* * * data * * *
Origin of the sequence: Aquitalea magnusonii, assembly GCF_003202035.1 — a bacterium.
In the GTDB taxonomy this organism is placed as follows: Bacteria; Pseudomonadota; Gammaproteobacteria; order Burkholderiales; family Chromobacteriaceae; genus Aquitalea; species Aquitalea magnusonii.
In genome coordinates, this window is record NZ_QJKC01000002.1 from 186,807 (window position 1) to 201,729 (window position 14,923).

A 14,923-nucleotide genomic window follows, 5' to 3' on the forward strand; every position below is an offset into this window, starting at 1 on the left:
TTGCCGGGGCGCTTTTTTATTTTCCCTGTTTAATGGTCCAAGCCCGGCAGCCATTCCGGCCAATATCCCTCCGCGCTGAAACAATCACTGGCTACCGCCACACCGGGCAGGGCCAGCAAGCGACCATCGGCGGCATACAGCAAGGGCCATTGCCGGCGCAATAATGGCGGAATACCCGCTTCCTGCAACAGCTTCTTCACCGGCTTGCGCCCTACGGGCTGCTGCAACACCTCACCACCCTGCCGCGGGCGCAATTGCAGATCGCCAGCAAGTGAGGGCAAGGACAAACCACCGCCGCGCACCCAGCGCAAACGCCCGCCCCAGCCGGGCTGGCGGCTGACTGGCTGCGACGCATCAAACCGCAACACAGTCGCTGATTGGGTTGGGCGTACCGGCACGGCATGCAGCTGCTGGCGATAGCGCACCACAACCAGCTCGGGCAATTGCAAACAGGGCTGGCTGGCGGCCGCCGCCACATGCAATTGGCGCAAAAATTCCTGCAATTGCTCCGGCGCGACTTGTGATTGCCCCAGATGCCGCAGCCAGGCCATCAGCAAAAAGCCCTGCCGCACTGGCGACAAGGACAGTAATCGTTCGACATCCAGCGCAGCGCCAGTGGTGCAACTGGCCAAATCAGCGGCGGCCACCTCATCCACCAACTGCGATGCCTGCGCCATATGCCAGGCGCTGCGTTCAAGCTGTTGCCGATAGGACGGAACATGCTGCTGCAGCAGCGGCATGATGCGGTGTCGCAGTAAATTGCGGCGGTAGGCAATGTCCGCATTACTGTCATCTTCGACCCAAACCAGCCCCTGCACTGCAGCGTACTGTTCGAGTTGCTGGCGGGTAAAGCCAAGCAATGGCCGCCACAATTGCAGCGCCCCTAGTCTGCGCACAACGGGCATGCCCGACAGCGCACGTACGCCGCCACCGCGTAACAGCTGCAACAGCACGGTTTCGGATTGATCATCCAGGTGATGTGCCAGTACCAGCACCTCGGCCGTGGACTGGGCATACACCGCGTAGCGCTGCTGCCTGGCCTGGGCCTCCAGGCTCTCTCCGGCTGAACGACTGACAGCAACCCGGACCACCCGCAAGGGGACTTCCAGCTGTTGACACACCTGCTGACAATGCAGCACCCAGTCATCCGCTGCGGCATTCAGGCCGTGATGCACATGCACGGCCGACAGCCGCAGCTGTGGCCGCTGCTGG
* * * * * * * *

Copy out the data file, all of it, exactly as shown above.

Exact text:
Origin of the sequence: Aquitalea magnusonii, assembly GCF_003202035.1 — a bacterium.
In the GTDB taxonomy this organism is placed as follows: Bacteria; Pseudomonadota; Gammaproteobacteria; order Burkholderiales; family Chromobacteriaceae; genus Aquitalea; species Aquitalea magnusonii.
In genome coordinates, this window is record NZ_QJKC01000002.1 from 186,807 (window position 1) to 201,729 (window position 14,923).

A 14,923-nucleotide genomic window follows, 5' to 3' on the forward strand; every position below is an offset into this window, starting at 1 on the left:
TTGCCGGGGCGCTTTTTTATTTTCCCTGTTTAATGGTCCAAGCCCGGCAGCCATTCCGGCCAATATCCCTCCGCGCTGAAACAATCACTGGCTACCGCCACACCGGGCAGGGCCAGCAAGCGACCATCGGCGGCATACAGCAAGGGCCATTGCCGGCGCAATAATGGCGGAATACCCGCTTCCTGCAACAGCTTCTTCACCGGCTTGCGCCCTACGGGCTGCTGCAACACCTCACCACCCTGCCGCGGGCGCAATTGCAGATCGCCAGCAAGTGAGGGCAAGGACAAACCACCGCCGCGCACCCAGCGCAAACGCCCGCCCCAGCCGGGCTGGCGGCTGACTGGCTGCGACGCATCAAACCGCAACACAGTCGCTGATTGGGTTGGGCGTACCGGCACGGCATGCAGCTGCTGGCGATAGCGCACCACAACCAGCTCGGGCAATTGCAAACAGGGCTGGCTGGCGGCCGCCGCCACATGCAATTGGCGCAAAAATTCCTGCAATTGCTCCGGCGCGACTTGTGATTGCCCCAGATGCCGCAGCCAGGCCATCAGCAAAAAGCCCTGCCGCACTGGCGACAAGGACAGTAATCGTTCGACATCCAGCGCAGCGCCAGTGGTGCAACTGGCCAAATCAGCGGCGGCCACCTCATCCACCAACTGCGATGCCTGCGCCATATGCCAGGCGCTGCGTTCAAGCTGTTGCCGATAGGACGGAACATGCTGCTGCAGCAGCGGCATGATGCGGTGTCGCAGTAAATTGCGGCGGTAGGCAATGTCCGCATTACTGTCATCTTCGACCCAAACCAGCCCCTGCACTGCAGCGTACTGTTCGAGTTGCTGGCGGGTAAAGCCAAGCAATGGCCGCCACAATTGCAGCGCCCCTAGTCTGCGCACAACGGGCATGCCCGACAGCGCACGTACGCCGCCACCGCGTAACAGCTGCAACAGCACGGTTTCGGATTGATCATCCAGGTGATGTGCCAGTACCAGCACCTCGGCCGTGGACTGGGCATACACCGCGTAGCGCTGCTGCCTGGCCTGGGCCTCCAGGCTCTCTCCGGCTGAACGACTGACAGCAACCCGGACCACCCGCAAGGGGACTTCCAGCTGTTGACACACCTGCTGACAATGCAGCACCCAGTCATCCGCTGCGGCATTCAGGCCGTGATGCACATGCACGGCCGACAGCCGCAGCTGTGGCCGCTGCTGG